Certain mourning practices exacerbate the unease that generally characterizes any visit to a mourner’s house. Upon entering the mourner's home, the visitor generally does not extend greetings. Jewish tradition suggests that the mourner initiate any conversation. There may be an uncomfortable silence until the mourner begins talking – at that point, however, help him out by raising your own topics of discussion: inquire as to the circumstances of death; if you didn't know the deceased, ask about him and his life. In general, the mourners are eager to talk about their departed relative. Ask to see pictures and family albums – looking through pictures together will often lead to conversation. If you are offered something to eat, don't refuse since the blessings you recite over food before eating in the mourner's house are viewed by many as a way to give respect to the deceased. Upon leaving the mourner's house, it is customary to say:
How to Dress?
Though one doesn't need to adhere to a specific dress code when going to visit a mourner, one avoids dressing in festive, showy, or revealing clothing simply out of common decency. Some men put on a kippa or other head covering.
Realize that shloshim – the thirty days of mourning – begins at the time of burial and not after shiva ends, so all mourning practices that relate specifically to the shloshim period, practically speaking, apply for only three weeks (after shiva) and not four.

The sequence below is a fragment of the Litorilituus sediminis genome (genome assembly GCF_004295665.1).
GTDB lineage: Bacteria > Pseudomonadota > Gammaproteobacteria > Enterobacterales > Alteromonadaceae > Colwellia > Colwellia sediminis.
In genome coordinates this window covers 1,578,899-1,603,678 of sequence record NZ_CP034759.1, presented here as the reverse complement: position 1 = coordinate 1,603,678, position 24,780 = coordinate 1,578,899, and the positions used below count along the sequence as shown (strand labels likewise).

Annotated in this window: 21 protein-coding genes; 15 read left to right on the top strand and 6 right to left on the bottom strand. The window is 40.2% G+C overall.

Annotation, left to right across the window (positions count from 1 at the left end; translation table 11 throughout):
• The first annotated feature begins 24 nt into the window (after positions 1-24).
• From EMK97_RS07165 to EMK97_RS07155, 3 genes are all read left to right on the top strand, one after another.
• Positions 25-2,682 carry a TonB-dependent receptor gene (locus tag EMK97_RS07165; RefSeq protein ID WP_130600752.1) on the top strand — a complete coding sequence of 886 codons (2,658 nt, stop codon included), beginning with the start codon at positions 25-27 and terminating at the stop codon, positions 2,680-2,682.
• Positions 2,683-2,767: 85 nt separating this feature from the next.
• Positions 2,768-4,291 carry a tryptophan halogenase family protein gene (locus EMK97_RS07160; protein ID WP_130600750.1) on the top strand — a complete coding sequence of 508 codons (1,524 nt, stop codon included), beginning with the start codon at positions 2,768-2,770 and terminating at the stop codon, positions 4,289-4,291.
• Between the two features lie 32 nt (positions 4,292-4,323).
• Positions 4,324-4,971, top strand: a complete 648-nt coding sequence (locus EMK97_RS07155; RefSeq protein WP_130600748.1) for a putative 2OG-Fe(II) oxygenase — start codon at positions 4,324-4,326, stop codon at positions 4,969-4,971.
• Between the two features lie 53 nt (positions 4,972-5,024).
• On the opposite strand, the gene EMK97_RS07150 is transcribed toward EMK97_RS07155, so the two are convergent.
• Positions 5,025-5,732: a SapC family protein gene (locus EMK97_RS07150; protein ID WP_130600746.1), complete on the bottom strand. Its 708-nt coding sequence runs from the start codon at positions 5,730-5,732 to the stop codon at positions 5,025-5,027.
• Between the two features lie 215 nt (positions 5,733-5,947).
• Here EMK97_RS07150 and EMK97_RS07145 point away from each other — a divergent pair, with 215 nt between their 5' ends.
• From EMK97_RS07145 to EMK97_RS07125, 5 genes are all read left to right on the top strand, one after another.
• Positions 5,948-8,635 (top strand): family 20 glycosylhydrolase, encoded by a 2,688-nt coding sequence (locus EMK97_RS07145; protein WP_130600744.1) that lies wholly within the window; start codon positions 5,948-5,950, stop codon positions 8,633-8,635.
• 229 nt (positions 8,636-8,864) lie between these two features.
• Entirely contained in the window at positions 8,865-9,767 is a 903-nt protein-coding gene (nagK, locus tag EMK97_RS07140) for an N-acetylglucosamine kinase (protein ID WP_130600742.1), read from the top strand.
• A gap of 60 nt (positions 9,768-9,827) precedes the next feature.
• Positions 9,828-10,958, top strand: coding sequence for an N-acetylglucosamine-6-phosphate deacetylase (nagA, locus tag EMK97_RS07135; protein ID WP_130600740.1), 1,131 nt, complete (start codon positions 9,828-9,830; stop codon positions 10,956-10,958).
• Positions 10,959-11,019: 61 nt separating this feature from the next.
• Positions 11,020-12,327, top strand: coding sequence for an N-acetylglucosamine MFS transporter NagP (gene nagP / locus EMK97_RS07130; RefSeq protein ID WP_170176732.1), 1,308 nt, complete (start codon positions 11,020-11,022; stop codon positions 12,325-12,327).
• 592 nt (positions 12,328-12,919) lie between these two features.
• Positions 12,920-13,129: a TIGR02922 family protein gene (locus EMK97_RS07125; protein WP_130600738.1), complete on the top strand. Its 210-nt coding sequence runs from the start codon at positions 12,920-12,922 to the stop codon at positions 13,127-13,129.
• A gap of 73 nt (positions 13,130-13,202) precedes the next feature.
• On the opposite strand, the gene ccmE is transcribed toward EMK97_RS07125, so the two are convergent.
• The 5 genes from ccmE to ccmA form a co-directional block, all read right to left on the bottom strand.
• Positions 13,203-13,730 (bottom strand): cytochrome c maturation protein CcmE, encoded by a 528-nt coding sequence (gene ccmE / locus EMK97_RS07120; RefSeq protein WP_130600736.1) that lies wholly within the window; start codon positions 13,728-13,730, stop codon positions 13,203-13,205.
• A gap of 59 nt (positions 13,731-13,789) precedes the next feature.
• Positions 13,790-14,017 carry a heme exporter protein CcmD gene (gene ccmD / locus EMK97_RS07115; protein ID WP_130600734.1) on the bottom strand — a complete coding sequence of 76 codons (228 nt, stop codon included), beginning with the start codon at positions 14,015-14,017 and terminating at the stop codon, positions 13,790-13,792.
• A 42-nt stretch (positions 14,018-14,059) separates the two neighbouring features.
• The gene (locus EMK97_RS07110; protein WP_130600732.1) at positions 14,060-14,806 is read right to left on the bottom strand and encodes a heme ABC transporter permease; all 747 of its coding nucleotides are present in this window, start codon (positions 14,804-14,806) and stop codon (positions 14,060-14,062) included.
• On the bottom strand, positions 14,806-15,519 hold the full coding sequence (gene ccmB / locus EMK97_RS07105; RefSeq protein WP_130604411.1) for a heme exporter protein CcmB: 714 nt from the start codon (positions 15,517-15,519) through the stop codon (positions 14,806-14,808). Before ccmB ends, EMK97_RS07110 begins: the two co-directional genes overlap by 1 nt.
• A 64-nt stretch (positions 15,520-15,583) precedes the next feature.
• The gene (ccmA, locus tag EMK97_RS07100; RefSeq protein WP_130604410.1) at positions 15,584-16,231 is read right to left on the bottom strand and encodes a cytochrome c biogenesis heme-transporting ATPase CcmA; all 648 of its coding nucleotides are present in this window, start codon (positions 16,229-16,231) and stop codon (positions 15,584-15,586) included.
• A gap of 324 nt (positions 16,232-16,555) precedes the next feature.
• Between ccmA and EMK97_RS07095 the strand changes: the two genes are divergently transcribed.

Some of the mourning practices continue into shloshim and some cease with the end of shiva. The stricter prohibitions regarding dress, washing, wearing shoes, leaving the house, and refraining from work no longer apply. For the entire thirty-day period, however, tradition discourages cutting one's hair, shaving, wearing new clothing, attending festive meals or weddings, or going to places of entertainment. Some people also don't wear freshly ironed or festive clothing, bathe in hot water, or listen to any music. Mourners recite the Mourner's Kaddish for this entire period so even people who don't regularly pray in a synagogue make sure to do so during shloshim. Some people take it upon themselves to wear a kippa (or hat) while others light memorial candles during this whole period.
At the end of shloshim, the deceased's family visits his grave. Some people erect a tombstone at this point, while others wait until the first anniversary of death. At the grave, it is customary to recite verses from Psalms, the Mourner's Kaddish, and El Malei Rachamim, and to have family or friends share personal thoughts. You can either run this ceremony by yourself or hire a rabbi to officiate it for you for a token fee..
The period of mourning for all relatives except parents concludes with the end of shloshim.
Year (12 Months)